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A wild idea for meat

Camden Outdoors releases new product to tenderize game meat

May 23, 2011
By Jenny Kirk , Marshall Independent

MARSHALL - A monumental product that could revolutionize the quality of wild game meat served on tables everywhere was recently brought to life in the small town of Balaton.

A product of Camden Outdoors, Game Tender is a patented in-field game tenderizer that uses electrical stimulation to increase tenderness and enhance flavor in the meat. The Game Tender campaign was launched in April, hitting the shelves first at Borch's Sporting Goods in Marshall. Co-founders Brian Knochenmus and Doug Wing expect the product to gain popularity as word of mouth spreads.

"If you're into game meat, Game Tender is as important as a gun," Knochenmus said. "We'll be investing in some pretty intense advertising this year, but anytime you have word of mouth, that's the preferred mode of awareness."

Article Photos

Photo by Jenny Kirk
At Borch’s Sporting Goods Friday, Camden Outdoors co-founders Brian Knochenmus, left, and Doug Wing stand in front of their new product, Game Tender, which was released onto the market in April. Game Tender uses simple electronic stimulation to improve the tenderness and flavor of wild game meat.

Knochenmus and Doug Wing are both avid hunters and live with their families near Camden State Park. They started the Camden Outdoors business in 2007. Manufacturing coordinator Mike Wing works out of office in Balaton.

"Camden Outdoors is really about inspired hunting technology," Knochenmus said. "When we're out in our tree stands and shooting our bows, we think about things. The outdoors, God's creation, is an aspiring place to be. Camden is a place for those ideas to come to life."

The co-owners are also employed at Ralco Nutrition, Inc. Knochenmus is vice president of the company, while Wing is currently vice president of operations. Being involved in animal nutrition at Ralco has given the duo priceless marketing insight.

"We see a lot of opportunities to take what we see on the animal nutrition side to the wildlife market," Knochenmus said. "We had this idea of taking a device that would tenderize meat to the industry. It was a unique concept in that the technology has been used for decades in the commercial meat processing, but the technology has not been made portable, until now."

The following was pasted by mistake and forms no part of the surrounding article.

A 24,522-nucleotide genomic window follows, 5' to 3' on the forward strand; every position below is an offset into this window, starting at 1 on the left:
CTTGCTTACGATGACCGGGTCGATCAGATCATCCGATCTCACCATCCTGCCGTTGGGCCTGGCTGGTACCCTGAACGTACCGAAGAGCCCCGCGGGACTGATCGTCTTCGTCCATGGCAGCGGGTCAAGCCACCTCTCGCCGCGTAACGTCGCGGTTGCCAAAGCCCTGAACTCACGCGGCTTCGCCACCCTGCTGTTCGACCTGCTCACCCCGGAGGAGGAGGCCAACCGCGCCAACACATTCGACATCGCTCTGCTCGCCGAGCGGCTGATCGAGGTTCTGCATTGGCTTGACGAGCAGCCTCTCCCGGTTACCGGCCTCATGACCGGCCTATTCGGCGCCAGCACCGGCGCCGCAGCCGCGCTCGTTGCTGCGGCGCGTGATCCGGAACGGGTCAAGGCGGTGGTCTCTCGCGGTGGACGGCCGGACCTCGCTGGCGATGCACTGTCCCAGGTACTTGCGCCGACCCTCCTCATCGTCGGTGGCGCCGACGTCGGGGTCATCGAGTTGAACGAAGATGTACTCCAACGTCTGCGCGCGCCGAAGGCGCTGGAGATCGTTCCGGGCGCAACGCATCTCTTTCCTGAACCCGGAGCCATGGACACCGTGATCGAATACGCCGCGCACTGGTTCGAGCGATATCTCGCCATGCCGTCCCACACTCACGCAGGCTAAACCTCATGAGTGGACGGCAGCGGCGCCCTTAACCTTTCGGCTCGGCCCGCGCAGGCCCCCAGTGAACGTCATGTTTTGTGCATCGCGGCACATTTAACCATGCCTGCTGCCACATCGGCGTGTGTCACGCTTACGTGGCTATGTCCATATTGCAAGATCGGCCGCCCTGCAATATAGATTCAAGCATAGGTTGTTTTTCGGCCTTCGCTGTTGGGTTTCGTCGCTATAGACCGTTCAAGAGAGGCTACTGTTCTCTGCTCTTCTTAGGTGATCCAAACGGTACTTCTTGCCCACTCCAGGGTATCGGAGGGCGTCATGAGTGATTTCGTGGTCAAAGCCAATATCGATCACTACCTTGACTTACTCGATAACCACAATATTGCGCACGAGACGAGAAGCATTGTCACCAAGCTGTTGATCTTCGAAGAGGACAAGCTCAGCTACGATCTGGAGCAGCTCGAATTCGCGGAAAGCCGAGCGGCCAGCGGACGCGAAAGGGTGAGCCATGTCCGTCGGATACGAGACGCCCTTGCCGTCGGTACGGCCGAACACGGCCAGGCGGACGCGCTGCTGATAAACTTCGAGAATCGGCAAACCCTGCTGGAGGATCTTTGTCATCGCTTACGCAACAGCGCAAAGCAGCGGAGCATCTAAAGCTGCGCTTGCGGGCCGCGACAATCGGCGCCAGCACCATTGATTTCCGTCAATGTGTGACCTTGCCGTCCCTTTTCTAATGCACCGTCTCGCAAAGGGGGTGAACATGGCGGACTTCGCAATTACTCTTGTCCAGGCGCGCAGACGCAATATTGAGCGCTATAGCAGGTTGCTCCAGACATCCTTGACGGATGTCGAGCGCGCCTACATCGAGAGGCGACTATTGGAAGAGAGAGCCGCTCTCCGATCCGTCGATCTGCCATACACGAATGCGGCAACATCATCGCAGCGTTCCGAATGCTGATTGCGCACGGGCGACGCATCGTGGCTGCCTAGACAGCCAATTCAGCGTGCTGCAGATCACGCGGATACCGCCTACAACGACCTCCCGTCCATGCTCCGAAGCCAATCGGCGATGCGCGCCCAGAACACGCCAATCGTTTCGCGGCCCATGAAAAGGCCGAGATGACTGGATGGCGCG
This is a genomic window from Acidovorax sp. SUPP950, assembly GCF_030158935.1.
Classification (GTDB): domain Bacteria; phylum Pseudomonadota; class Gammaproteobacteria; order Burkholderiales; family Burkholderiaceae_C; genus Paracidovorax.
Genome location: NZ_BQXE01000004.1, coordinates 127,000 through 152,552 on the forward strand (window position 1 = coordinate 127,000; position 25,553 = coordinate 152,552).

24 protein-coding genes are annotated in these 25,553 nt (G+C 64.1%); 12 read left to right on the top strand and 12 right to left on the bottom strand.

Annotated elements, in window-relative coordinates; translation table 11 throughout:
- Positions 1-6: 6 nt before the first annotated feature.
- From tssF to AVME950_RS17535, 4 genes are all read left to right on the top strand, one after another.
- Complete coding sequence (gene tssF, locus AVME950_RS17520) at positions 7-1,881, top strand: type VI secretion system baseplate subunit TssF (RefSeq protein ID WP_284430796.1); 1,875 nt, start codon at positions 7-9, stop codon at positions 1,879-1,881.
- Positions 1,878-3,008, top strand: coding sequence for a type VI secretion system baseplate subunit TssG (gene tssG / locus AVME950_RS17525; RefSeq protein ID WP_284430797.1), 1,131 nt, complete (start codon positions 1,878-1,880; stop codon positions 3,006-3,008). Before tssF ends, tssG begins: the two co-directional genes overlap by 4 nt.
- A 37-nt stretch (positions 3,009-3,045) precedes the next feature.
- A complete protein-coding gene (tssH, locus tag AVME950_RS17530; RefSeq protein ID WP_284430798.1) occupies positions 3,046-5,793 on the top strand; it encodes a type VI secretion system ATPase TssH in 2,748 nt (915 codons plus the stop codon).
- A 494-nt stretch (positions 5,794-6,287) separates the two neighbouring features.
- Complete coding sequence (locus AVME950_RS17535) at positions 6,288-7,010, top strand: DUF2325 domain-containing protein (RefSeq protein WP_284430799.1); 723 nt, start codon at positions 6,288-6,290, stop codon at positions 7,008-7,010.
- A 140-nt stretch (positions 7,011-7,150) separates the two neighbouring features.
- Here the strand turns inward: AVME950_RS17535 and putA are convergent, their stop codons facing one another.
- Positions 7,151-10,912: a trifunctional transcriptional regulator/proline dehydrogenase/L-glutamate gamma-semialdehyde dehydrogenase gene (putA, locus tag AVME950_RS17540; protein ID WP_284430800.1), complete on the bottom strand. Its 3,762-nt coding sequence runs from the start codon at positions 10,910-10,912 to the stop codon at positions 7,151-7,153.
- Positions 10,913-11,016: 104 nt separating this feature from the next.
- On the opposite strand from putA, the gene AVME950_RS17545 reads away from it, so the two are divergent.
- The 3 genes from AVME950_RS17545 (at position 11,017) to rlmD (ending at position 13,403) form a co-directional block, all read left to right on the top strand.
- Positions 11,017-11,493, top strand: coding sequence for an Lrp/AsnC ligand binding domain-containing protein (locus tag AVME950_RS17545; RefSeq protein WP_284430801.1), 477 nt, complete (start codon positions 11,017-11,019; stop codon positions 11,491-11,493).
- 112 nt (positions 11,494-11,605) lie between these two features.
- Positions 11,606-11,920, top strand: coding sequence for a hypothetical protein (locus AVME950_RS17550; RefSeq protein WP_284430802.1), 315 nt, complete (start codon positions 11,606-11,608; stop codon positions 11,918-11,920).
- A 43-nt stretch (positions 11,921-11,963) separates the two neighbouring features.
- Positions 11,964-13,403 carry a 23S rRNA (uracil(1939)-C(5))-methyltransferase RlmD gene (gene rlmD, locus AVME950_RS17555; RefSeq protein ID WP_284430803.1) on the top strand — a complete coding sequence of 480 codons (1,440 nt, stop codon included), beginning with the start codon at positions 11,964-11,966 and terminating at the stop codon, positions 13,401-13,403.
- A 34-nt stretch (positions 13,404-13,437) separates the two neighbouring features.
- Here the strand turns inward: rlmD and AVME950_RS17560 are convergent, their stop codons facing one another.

Knochenmus and Wing both admitted to being skeptics at first, thinking that the concept was too good to be true. But they quickly became advocates. So did their families.

"I went online and found all the research out there from Texas A & M and Duke University," Wing said. "The technology was proven by them, so for us, it was basically just taking it to a portable device. That's what sold it for me. Then when you taste it, it confirms what you already assume."

Knochenmus explained that there is energy in the muscle tissues, especially if a game animal is chased. After death, the energy pulls the muscle fibers together into an irreversible contraction, which makes the meat tough. It also wrings the water, electrolytes and nutrients out of the meat instead of retaining them.

The two biggest obstacles in bringing Game Tender to life were obtaining a patent and minimizing the weight of the device.

"It was such a novel idea, we didn't want someone else stealing it," Knochenmus said. "Getting a patent was a challenge. It was a two-year process and it was spendy."

They also had to design a device that was practical.

"Our first device used two big 6-volt batteries and was heavy," Wing said. "So the challenge was to get it to where it was portable and you could put it in your jacket or on your belt. The batteries also had to be easy to exchange."

Now that Game Tender is on the market, the co-founders can't say enough about its potential.

"Depending on the size of the animal, it takes 30 seconds to three to four minutes, Knochenmus said. "That's all. A turkey would be one to two minutes, a deer, maybe three to four minutes. You basically hook up the two probes, turn it on and it pulses electricity through the carcass."

The result speaks for itself when it reaches the dinner table.

"It's unbelievable," Knochenmus said.



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